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Dead sperm whale in The Wash, East Anglia, England. © CSIP-ZSL.

What have dead whales ever done for us?

When dead whales wash up on dry land they provide a vital food source for...
Risso's dolphin © Andy Knight

We’re getting to know Risso’s dolphins in Scotland so we can protect them

Citizen scientists in Scotland are helping us better understand Risso's dolphins by sending us their...
Pilot whales pooing © Christopher Swann

Talking crap and carcasses to protect our planet

We know we need to save the whale to save the world because they are...
Fin whales are targeted by Icelandic whalers

Speaking truth to power – my week giving whales a voice

The International Whaling Commission (IWC) meeting is where governments come together to make decisions about whaling...

Why do whales and dolphins strand on beaches?

People often ask me 'why' whales and dolphins do one thing or another.  I'm a...
A spinner dolphin leaping © Andrew Sutton/Eco2

Head in a spin – my incredible spinner dolphin encounter

Sri Lanka is home to at least 30 species of whales and dolphins, from the...
Sperm whale (physeter macrocephalus) Gulf of California. The tail of a sperm whale.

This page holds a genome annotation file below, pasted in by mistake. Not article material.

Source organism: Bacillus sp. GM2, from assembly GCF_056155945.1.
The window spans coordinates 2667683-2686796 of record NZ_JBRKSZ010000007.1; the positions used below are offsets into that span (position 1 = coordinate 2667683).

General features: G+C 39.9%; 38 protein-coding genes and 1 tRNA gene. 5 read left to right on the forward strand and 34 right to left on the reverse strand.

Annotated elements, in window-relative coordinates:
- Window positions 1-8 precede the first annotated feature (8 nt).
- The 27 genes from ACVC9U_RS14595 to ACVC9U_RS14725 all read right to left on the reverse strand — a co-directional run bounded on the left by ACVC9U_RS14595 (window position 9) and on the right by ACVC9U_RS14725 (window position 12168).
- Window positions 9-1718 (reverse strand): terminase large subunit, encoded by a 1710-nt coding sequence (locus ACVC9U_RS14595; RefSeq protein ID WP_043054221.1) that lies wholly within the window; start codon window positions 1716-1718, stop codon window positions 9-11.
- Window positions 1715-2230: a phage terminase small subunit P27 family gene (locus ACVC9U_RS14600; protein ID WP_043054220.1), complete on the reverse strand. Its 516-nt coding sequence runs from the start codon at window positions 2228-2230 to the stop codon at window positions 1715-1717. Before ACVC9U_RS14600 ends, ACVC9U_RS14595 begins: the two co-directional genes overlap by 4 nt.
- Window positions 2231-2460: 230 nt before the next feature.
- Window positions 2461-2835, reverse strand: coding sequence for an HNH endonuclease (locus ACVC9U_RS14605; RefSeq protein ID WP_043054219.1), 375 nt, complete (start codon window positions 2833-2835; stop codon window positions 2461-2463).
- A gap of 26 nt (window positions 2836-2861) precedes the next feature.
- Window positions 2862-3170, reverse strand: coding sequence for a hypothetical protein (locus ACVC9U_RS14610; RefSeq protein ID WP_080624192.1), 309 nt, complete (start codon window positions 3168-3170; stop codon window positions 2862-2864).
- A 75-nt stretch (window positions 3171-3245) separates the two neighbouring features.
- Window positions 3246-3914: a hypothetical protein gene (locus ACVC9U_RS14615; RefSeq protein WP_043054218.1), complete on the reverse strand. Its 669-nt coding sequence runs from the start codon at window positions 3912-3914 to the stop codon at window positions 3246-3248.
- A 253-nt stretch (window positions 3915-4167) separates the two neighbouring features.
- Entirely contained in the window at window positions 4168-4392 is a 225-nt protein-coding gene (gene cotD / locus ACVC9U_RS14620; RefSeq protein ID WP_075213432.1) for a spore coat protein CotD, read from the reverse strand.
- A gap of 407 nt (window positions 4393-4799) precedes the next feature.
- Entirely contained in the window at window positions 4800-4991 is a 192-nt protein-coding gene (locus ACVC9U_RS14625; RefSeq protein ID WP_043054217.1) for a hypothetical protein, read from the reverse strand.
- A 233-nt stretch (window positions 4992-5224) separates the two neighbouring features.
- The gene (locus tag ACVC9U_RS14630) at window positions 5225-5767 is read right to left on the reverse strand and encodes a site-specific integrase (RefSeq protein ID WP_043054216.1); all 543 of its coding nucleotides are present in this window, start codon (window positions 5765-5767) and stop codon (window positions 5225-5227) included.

To protect whales, we must stop ignoring the high seas

Almost two-thirds of the ocean, or 95% of the habitable space on Earth, are sloshing...
WDC team at UN Ocean conference

Give the ocean a chance – our message from the UN Ocean Conference

I'm looking out over the River Tejo in Lisbon, Portugal, reflecting on the astounding resilience...

And the award for deep-diving champion goes to?

Not the sperm whale as some might have thought, but in fact the lesser known Cuvier’s beaked whale!! 

Researchers from Cascadia Research Collective recorded an individual Cuvier’s beaked whale diving to a depth of almost 3km and staying there for 137 minutes, beating the former record holder – the southern elephant seal – by some margin. So how can they dive to such depths? One of the reasons is that there is a dramatic reduction in air spaces in their bodies, air spaces that would crush a human at a fraction of the depth these whales can dive to.

They found that the whales preferred diving behaviour is for a single deep foraging dive followed by a series of shallow dives, whilst the time spent at the surface in between each dive can be very short – just a few minutes.

Another interesting result from the study was “where” the whales were located – within the Southern California Anti-Submarine Warfare Range, one of the most heavily used sonar training areas in the world. The implications of this are unknown, have they become habituated to sonar? Do they only use it at times of no sonar activity? Is their behaviour affected by sonar – as in are they diving deeper than normal, or perhaps shallower than normal? It is unlikely that they are not affected at all and therefore more research is needed to try and unravel the mystery of these new record holders.

Find out more amazing facts about whales and dolphins.